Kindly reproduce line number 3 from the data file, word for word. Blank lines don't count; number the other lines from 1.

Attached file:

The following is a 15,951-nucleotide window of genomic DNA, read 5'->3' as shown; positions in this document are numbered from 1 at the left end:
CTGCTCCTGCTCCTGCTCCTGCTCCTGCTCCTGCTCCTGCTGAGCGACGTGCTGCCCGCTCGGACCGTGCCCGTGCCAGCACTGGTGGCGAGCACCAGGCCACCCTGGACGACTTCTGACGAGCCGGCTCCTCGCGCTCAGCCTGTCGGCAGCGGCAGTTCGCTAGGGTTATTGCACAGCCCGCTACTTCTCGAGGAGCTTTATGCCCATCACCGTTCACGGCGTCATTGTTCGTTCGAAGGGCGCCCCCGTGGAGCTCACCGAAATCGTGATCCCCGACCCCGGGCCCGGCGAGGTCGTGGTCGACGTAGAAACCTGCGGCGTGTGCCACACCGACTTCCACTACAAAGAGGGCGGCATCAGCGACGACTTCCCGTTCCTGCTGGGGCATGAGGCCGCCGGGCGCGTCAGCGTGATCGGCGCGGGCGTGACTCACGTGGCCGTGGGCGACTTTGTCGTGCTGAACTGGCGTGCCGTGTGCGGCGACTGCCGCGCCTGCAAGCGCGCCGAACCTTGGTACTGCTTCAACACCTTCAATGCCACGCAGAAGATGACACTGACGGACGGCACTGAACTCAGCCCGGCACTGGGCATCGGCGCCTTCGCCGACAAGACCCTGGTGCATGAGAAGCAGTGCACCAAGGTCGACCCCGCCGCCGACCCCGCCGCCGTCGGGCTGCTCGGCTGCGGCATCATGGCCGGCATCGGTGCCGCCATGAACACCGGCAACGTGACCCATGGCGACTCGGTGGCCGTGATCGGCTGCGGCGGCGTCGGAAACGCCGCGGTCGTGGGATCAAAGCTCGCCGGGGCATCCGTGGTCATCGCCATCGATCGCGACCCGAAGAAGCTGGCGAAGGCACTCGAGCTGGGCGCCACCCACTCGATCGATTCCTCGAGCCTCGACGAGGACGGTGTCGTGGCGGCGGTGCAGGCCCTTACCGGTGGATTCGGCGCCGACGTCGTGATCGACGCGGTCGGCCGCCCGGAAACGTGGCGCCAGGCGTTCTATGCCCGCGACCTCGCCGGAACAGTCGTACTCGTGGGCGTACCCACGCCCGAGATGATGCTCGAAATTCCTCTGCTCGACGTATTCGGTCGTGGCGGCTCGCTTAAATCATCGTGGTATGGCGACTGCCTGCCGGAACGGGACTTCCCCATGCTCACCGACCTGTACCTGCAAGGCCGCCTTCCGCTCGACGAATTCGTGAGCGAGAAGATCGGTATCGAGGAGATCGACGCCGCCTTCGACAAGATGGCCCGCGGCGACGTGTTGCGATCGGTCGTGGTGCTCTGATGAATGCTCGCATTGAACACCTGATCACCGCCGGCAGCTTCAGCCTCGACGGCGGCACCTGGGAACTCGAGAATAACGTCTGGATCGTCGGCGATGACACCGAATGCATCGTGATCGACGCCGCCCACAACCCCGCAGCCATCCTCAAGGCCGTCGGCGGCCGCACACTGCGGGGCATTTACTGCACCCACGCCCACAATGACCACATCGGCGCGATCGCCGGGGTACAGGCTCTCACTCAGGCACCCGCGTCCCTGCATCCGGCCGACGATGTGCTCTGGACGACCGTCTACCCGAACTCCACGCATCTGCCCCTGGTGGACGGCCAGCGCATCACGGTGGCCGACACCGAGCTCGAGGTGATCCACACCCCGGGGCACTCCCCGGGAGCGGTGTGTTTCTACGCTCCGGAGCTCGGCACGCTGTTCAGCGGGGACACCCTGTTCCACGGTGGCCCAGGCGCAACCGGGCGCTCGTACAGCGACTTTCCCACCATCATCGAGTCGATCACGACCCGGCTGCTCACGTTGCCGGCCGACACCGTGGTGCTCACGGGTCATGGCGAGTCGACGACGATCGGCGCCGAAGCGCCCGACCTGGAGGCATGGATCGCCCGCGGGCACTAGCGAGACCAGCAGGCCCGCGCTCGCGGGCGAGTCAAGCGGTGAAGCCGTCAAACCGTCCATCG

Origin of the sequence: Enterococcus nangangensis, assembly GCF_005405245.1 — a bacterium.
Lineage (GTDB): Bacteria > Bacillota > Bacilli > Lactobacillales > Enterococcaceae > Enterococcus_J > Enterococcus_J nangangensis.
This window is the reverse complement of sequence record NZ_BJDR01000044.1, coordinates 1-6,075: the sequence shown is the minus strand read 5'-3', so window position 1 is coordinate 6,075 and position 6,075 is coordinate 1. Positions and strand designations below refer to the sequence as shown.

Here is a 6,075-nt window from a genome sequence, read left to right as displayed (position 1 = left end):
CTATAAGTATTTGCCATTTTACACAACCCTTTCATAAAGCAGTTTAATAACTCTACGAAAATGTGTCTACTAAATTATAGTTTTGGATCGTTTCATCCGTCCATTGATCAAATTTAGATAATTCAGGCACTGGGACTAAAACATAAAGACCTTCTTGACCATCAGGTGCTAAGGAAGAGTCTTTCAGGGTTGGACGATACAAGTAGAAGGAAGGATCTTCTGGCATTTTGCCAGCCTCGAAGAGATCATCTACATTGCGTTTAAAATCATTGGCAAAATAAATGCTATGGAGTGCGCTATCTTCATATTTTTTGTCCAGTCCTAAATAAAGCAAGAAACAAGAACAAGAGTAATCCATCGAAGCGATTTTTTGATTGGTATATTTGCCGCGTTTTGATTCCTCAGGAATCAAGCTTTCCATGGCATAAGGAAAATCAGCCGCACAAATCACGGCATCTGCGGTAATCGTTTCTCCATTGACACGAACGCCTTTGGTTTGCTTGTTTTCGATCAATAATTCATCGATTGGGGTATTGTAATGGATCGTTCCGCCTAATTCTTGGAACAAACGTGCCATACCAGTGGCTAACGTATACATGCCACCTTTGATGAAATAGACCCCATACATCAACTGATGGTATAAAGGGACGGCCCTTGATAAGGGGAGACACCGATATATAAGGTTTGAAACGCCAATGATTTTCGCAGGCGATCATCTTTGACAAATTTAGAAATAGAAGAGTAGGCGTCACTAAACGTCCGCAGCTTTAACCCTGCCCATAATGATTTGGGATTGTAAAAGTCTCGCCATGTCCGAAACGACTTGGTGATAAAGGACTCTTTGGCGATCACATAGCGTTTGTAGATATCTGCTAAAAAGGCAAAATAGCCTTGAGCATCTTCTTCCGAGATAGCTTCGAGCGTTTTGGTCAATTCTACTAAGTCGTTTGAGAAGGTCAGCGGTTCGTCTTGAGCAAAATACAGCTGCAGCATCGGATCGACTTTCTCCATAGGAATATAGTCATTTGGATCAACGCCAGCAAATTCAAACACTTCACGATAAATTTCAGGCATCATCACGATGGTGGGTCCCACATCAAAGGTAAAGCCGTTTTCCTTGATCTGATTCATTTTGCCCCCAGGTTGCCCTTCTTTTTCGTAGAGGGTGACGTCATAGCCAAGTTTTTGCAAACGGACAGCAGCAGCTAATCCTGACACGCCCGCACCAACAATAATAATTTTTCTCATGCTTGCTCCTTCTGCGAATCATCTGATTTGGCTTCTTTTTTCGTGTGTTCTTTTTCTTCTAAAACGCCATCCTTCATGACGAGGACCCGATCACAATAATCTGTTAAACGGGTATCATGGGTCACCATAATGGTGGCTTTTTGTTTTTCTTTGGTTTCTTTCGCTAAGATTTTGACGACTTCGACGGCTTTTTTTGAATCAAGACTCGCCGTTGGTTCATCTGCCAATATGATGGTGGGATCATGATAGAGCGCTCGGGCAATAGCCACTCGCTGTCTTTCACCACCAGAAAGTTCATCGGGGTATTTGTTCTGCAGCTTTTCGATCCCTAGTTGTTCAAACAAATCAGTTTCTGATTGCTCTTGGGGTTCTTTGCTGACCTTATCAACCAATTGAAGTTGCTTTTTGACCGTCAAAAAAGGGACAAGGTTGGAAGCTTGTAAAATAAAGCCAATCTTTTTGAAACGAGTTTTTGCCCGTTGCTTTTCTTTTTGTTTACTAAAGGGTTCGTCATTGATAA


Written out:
Origin of the sequence: Enterococcus nangangensis, assembly GCF_005405245.1 — a bacterium.